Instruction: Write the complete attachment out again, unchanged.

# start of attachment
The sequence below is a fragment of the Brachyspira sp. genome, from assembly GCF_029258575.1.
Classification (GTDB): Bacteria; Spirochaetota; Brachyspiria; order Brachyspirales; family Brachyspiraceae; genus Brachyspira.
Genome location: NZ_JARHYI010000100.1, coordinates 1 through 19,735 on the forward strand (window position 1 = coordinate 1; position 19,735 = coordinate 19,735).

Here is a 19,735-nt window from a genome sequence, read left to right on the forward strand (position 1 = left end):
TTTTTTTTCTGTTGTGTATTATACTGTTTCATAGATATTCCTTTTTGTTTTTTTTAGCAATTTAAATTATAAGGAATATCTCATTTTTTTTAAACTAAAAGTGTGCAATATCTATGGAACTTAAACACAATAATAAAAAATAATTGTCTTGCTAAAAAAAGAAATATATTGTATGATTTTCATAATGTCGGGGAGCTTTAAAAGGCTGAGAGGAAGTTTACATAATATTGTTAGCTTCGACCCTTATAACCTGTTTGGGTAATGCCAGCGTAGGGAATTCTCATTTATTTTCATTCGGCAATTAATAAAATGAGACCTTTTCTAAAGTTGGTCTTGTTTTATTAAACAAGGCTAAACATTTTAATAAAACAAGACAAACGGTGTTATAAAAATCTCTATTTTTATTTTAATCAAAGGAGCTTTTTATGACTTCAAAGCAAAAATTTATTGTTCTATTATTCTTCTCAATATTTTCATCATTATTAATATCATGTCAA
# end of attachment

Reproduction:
The sequence below is a fragment of the Brachyspira sp. genome, from assembly GCF_029258575.1.
Classification (GTDB): Bacteria; Spirochaetota; Brachyspiria; order Brachyspirales; family Brachyspiraceae; genus Brachyspira.
Genome location: NZ_JARHYI010000100.1, coordinates 1 through 19,735 on the forward strand (window position 1 = coordinate 1; position 19,735 = coordinate 19,735).

Here is a 19,735-nt window from a genome sequence, read left to right on the forward strand (position 1 = left end):
TTTTTTTTCTGTTGTGTATTATACTGTTTCATAGATATTCCTTTTTGTTTTTTTTAGCAATTTAAATTATAAGGAATATCTCATTTTTTTTAAACTAAAAGTGTGCAATATCTATGGAACTTAAACACAATAATAAAAAATAATTGTCTTGCTAAAAAAAGAAATATATTGTATGATTTTCATAATGTCGGGGAGCTTTAAAAGGCTGAGAGGAAGTTTACATAATATTGTTAGCTTCGACCCTTATAACCTGTTTGGGTAATGCCAGCGTAGGGAATTCTCATTTATTTTCATTCGGCAATTAATAAAATGAGACCTTTTCTAAAGTTGGTCTTGTTTTATTAAACAAGGCTAAACATTTTAATAAAACAAGACAAACGGTGTTATAAAAATCTCTATTTTTATTTTAATCAAAGGAGCTTTTTATGACTTCAAAGCAAAAATTTATTGTTCTATTATTCTTCTCAATATTTTCATCATTATTAATATCATGTCAA